But the bigger question still looms: Are schools overtesting students?

A recent Purple Strategies poll commissioned by the Center for American Progress found that 49 percent of parents think there is too much standardized testing in schools. But in an apparent contradiction, three out of four parents think that it is important to regularly assess whether their children are on track to meet state academic goals, according to a poll conducted by the Associated Press-NORC Center for Public Affairs Research. Support for regular assessment is even higher among Latino and black parents.

It appears that schools and families are at a crossroads when it comes to testing.

High-quality assessments generate rich data and can provide valuable information about student progress to teachers and parents, support accountability, promote high expectations, and encourage equity for students of color and low-income students. But it is important to acknowledge that for some children, testing exacts an emotional toll in the form of anxiety and stress. Therefore, the number of tests and/or the amount of time devoted to tests should be limited to the minimum amount needed to acquire critical information to improve student learning.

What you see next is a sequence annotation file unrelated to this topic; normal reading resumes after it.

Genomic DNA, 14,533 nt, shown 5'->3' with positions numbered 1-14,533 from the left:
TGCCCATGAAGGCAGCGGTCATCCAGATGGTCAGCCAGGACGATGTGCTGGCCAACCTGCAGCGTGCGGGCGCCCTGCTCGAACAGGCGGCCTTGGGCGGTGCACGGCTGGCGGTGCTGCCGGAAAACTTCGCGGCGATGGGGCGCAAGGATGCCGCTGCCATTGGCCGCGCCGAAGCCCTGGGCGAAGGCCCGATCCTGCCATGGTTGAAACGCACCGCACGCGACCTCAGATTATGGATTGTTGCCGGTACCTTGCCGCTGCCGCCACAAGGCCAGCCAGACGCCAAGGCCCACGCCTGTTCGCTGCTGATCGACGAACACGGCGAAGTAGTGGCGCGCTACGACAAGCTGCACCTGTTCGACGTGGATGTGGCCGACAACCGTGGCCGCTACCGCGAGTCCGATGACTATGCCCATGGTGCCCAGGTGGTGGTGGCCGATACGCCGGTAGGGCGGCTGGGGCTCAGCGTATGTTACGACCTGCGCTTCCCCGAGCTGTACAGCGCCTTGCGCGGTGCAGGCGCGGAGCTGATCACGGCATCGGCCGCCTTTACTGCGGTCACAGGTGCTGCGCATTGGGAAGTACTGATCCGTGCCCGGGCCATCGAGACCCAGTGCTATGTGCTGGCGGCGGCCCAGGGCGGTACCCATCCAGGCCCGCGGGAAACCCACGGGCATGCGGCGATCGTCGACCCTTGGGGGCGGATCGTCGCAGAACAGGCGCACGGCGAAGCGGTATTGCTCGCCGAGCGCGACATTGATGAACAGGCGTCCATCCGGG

Moreover, it must be remembered that tests simply collect information and that they are only as valuable as the quality of the information collected and the way that information is utilized. Tests should not take center stage in the classroom, particularly at the expense of meaningful learning time. Schools should design assessment schedules, as well as overall schooling, in ways that maximize the learning experience and foster the positive development of students.